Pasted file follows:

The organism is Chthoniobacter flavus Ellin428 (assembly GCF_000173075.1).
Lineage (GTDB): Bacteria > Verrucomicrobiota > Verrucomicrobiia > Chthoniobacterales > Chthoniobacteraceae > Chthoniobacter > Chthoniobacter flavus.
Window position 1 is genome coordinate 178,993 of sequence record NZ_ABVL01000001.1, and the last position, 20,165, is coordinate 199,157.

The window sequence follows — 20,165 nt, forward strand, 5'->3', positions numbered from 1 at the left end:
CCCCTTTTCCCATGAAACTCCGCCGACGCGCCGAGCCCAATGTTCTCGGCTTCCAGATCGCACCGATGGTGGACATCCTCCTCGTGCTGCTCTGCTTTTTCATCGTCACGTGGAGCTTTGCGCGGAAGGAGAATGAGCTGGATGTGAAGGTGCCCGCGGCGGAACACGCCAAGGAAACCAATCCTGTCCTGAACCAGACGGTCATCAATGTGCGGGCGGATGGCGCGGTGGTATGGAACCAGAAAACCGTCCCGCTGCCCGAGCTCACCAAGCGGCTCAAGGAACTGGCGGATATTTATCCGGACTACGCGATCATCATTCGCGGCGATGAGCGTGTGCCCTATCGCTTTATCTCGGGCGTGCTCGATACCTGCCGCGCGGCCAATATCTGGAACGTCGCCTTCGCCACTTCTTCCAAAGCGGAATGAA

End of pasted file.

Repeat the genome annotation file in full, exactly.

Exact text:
The organism is Chthoniobacter flavus Ellin428 (assembly GCF_000173075.1).
Lineage (GTDB): Bacteria > Verrucomicrobiota > Verrucomicrobiia > Chthoniobacterales > Chthoniobacteraceae > Chthoniobacter > Chthoniobacter flavus.
Window position 1 is genome coordinate 178,993 of sequence record NZ_ABVL01000001.1, and the last position, 20,165, is coordinate 199,157.

The window sequence follows — 20,165 nt, forward strand, 5'->3', positions numbered from 1 at the left end:
CCCCTTTTCCCATGAAACTCCGCCGACGCGCCGAGCCCAATGTTCTCGGCTTCCAGATCGCACCGATGGTGGACATCCTCCTCGTGCTGCTCTGCTTTTTCATCGTCACGTGGAGCTTTGCGCGGAAGGAGAATGAGCTGGATGTGAAGGTGCCCGCGGCGGAACACGCCAAGGAAACCAATCCTGTCCTGAACCAGACGGTCATCAATGTGCGGGCGGATGGCGCGGTGGTATGGAACCAGAAAACCGTCCCGCTGCCCGAGCTCACCAAGCGGCTCAAGGAACTGGCGGATATTTATCCGGACTACGCGATCATCATTCGCGGCGATGAGCGTGTGCCCTATCGCTTTATCTCGGGCGTGCTCGATACCTGCCGCGCGGCCAATATCTGGAACGTCGCCTTCGCCACTTCTTCCAAAGCGGAATGAA